Dynamic models present a fundamental tool in systems biology, but rely on kinetic parameters, such as association and dissociation constants. Their direct estimation from studies on isolated reactions is usually expensive, time-consuming or even infeasible for large models. As a consequence, they must be estimated from indirect measurements, usually in the form of time-series data. We describe an observer-based parameter estimation approach taking the specific structure of biochemical reaction networks into account. Considering reaction kinetics described by polynomial or rational functions, we propose a three step approach. In a first step, the estimation of not directly measured states is decoupled from the estimation of the parameters using a suitable model extension. In a second step, a specially suited nonlinear observer estimates the extended state. Based on the obtained state estimates, the parameter estimates are calculated in a straightforward way in the final step. The applicability of the approach is exemplified considering a simplified model of the circadian rhythm.

Identification of biochemical reaction networks: An observer based approach

FARINA, MARCELLO;
2008

Abstract

Dynamic models present a fundamental tool in systems biology, but rely on kinetic parameters, such as association and dissociation constants. Their direct estimation from studies on isolated reactions is usually expensive, time-consuming or even infeasible for large models. As a consequence, they must be estimated from indirect measurements, usually in the form of time-series data. We describe an observer-based parameter estimation approach taking the specific structure of biochemical reaction networks into account. Considering reaction kinetics described by polynomial or rational functions, we propose a three step approach. In a first step, the estimation of not directly measured states is decoupled from the estimation of the parameters using a suitable model extension. In a second step, a specially suited nonlinear observer estimates the extended state. Based on the obtained state estimates, the parameter estimates are calculated in a straightforward way in the final step. The applicability of the approach is exemplified considering a simplified model of the circadian rhythm.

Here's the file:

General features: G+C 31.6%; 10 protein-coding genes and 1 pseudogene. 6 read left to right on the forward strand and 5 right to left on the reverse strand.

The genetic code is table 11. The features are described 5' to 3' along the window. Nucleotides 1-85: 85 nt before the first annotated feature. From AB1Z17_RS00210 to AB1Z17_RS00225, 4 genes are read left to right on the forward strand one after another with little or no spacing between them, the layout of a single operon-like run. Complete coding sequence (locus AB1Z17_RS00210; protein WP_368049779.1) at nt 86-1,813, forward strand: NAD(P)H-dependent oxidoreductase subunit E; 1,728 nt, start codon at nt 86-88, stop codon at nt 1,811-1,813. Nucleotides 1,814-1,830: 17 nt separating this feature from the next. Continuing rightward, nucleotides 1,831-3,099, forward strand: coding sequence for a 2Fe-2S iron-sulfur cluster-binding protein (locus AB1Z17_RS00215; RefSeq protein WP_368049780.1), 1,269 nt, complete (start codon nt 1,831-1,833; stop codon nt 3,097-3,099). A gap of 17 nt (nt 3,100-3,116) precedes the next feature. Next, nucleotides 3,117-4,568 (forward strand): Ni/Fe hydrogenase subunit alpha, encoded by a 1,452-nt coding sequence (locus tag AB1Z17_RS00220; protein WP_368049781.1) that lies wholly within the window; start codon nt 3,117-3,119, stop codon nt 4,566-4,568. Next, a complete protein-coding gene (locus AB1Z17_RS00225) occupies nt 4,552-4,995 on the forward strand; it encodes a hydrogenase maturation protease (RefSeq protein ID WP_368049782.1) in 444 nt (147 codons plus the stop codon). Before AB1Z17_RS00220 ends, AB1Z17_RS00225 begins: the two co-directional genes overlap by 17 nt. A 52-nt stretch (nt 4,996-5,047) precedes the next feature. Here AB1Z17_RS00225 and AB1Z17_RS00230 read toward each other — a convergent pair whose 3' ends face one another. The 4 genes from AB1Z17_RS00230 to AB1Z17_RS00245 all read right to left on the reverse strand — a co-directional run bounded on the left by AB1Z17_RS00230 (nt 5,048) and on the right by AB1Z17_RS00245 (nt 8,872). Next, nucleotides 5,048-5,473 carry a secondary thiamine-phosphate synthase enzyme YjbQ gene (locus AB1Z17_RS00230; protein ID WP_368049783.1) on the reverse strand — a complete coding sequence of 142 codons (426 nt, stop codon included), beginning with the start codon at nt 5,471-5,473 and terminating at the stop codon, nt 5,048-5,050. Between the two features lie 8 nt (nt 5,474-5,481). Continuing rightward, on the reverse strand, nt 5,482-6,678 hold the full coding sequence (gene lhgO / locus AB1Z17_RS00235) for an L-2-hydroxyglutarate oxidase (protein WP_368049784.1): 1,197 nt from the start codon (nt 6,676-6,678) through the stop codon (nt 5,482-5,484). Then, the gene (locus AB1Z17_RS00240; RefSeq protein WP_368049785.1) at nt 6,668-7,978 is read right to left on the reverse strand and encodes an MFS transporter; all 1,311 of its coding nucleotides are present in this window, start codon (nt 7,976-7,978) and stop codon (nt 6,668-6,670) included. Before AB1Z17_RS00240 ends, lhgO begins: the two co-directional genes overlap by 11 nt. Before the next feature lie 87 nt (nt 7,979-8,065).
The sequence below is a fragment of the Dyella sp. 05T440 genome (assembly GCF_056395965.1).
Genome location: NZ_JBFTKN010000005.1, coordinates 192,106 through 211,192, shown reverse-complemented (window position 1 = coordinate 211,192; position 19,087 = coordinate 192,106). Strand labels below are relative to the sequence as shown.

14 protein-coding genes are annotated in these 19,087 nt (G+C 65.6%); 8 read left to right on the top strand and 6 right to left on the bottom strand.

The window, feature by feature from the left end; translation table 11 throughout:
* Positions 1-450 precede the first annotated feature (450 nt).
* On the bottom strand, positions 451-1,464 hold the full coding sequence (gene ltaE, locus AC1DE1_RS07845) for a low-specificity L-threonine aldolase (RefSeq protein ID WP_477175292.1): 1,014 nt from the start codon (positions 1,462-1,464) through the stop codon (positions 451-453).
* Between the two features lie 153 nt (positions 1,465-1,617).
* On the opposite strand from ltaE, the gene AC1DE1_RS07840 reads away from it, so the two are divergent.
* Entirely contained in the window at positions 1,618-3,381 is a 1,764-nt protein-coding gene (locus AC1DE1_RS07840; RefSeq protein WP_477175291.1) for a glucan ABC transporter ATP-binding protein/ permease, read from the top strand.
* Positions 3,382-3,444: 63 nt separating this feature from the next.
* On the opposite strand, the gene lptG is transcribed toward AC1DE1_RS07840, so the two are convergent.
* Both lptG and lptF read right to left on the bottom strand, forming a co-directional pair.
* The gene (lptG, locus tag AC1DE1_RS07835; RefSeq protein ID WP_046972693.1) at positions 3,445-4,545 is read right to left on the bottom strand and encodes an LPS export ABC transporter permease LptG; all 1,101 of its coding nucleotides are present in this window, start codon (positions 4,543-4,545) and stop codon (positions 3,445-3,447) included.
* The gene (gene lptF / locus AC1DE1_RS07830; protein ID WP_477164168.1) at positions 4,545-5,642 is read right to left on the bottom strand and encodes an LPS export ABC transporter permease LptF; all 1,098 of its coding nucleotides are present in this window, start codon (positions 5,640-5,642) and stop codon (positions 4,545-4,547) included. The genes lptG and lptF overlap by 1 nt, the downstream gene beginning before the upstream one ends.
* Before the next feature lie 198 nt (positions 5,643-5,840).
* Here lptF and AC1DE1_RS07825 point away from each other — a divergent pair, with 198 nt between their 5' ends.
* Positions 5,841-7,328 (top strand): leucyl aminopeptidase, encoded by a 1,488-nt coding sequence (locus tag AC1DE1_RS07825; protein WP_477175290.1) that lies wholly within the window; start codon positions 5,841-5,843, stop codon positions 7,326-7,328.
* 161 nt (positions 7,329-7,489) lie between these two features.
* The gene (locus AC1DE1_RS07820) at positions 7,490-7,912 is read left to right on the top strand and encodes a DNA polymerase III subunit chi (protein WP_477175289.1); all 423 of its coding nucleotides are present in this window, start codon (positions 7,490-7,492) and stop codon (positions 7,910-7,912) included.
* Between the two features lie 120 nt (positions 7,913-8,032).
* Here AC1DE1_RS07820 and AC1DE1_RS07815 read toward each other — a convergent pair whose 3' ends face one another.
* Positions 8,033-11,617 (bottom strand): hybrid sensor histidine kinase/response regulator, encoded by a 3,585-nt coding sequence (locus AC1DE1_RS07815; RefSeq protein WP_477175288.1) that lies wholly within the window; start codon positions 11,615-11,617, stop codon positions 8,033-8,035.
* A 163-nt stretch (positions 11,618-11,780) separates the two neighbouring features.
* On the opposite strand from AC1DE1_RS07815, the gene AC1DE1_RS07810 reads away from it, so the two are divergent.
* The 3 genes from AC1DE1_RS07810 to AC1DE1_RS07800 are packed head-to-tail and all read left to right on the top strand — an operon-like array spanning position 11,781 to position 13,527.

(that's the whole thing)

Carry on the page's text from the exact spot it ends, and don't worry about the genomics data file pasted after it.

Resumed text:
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Utilizza questo identificativo per citare o creare un link a questo documento: http://hdl.handle.net/11311/545069
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